Similarly, sometimes God may speak to us in a way that is different than we expect. If we expect God to communicate with us in a specific way and never take the time to discern if God may be speaking to us in a different way, then we may miss out what God has to say to us. A well known example of someone listening for God's voice is in 1 Kings 19:11-12. "Here was a strong and violent wind rending the mountains and crushing rocks before the Lord - but the LORD was not in the wind; after the wind, an earthquake - but the LORD was not in the earthquake; after the earthquake, fire - but the LORD was not in the fire; after the fire, a light silent sound." If Elijah had expected the voice of God to be in the wind and he stood intently studying the wind, ignoring the earthquake, the fire, and the still small voice, then he would have missed out on God's message for him.

Another way I come to understand my daughter's voice is through repetition. When my daughter is trying to tell me something, if I'm not getting it then she will repeat herself. And she will repeat herself. And she will repeat herself. Again, and again, and again until I figure it out. A well known example of this is in 1 Samuel 3. God spoke to Samuel and he didn't get it. He went and replied to Eli instead. So God spoke to Samuel again. And again. And again, until finally Samuel understood that it was God's voice. God often speaks to us in repetition. When a song keeps getting stuck in your head, when you continue to feel an emotion and you're not sure why, when something you've done continues to nag at your conscience, when a person or experience repeatedly comes to mind, when you notice a Scripture passage that stays in your mind, these may be ways that God is trying to get your attention.

Samuel also came to understand God's voice because Eli helped him to recognize that it was God speaking. When I am struggling to understand what my daughter is saying, I will turn to my wife and sometimes she can figure it out. Likewise, when she is struggling to understand, she may turn to me for help. Discussing our experiences and reflections with trusted friends, family, priests, or spiritual directors can be a great way to help discern what God may be trying to say to us.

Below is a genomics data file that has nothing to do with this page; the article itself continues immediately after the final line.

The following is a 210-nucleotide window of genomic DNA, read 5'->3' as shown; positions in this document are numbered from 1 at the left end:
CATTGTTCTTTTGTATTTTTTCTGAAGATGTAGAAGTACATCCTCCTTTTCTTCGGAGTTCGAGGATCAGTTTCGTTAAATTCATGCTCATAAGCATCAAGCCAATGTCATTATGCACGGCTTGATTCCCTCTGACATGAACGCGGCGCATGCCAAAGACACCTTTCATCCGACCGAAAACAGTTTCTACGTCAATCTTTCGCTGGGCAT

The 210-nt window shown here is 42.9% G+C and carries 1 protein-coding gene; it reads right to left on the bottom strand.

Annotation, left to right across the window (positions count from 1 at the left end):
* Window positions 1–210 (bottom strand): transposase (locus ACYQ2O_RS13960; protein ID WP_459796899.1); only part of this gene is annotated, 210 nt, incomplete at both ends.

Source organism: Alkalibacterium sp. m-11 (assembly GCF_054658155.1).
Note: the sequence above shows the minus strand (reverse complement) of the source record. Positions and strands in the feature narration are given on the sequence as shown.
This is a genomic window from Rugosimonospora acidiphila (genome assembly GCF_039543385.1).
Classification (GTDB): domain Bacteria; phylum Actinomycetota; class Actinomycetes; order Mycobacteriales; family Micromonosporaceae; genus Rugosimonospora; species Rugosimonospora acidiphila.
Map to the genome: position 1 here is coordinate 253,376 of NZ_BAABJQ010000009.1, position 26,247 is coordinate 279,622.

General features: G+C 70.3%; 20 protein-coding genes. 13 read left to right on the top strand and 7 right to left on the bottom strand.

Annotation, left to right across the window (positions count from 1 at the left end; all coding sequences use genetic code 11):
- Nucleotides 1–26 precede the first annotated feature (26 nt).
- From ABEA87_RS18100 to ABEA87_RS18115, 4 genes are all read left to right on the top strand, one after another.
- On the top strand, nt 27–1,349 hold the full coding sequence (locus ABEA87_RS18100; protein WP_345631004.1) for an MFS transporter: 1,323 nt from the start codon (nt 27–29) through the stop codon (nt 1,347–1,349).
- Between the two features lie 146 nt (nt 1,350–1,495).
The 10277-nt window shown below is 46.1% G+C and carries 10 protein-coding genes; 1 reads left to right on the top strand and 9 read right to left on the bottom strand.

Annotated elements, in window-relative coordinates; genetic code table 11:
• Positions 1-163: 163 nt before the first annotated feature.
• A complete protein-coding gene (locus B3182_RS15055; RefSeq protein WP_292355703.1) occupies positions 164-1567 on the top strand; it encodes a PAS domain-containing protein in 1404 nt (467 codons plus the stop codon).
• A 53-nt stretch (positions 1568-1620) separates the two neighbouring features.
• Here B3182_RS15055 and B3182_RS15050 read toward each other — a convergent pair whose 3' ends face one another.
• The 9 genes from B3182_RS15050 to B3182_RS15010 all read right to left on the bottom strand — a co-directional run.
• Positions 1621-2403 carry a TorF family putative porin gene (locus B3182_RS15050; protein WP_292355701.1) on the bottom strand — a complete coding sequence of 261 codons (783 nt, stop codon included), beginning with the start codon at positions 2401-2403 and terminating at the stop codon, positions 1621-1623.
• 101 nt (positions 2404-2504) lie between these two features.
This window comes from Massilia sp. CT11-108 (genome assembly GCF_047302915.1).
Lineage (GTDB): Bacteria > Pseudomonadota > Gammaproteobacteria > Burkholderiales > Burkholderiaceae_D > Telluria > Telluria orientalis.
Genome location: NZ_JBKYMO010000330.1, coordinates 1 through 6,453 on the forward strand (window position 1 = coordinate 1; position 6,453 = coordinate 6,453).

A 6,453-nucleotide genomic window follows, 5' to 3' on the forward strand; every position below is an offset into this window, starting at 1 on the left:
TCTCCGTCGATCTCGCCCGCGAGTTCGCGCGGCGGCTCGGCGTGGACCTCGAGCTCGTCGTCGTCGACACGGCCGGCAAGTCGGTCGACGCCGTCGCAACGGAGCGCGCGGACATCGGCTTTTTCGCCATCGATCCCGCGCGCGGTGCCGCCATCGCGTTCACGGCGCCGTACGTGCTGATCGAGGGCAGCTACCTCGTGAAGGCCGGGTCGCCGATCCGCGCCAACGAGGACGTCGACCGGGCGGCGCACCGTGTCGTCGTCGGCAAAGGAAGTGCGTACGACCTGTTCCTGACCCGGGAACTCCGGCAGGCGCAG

Another trick I've used to understand my daughter may be less obvious. Sometimes she'll rattle off a string of sounds and I have no idea what she is saying. Then I'll repeat back the sounds a few times, and like a game of Mad Gab, as I hear myself say the sounds I'll suddenly understand the words. This can be a good strategy for understanding God's voice as well. To understand my daughter, I needed to imitate her. To understand God, we can do what Jesus did. Act like Jesus acted. Pray like Jesus prayed. Say what Jesus said. Sometimes the Church's moral teachings might not make sense to us, but if we do it anyways then in the act of doing we might come to find greater understanding of how God is speaking through the Church's teachings.

Finally, I must admit that there are times when my daughter delivers a soliloquy and I am completely baffled. This is not cause to give up. Sometimes I will never understand what she is saying, but I keep listening and over time I understand more and more. There may be times when we struggle to hear God's voice or find it difficult to discern what God is calling us to do. Sometimes human thoughts and emotions get in the way. Sometimes the Mystery of God is just too great for our human minds to comprehend. We will never understand God perfectly all the time in this life, but we keep listening anyways. Just as I slowly understand more and more of what my daughter says, we will slowly understand more and more of what God says.

There's a new voice in my domestic church and I've been learning to understand that voice. Learning to understand my daughter's voice has given me a little more insight into how to understand God's voice. The best part of learning to understand my daughter's voice is the ear to ear smile that bursts on her face when I understand her and respond. When I understand God's voice and respond, sometimes I imagine God smiling ear to ear, and then I smile back.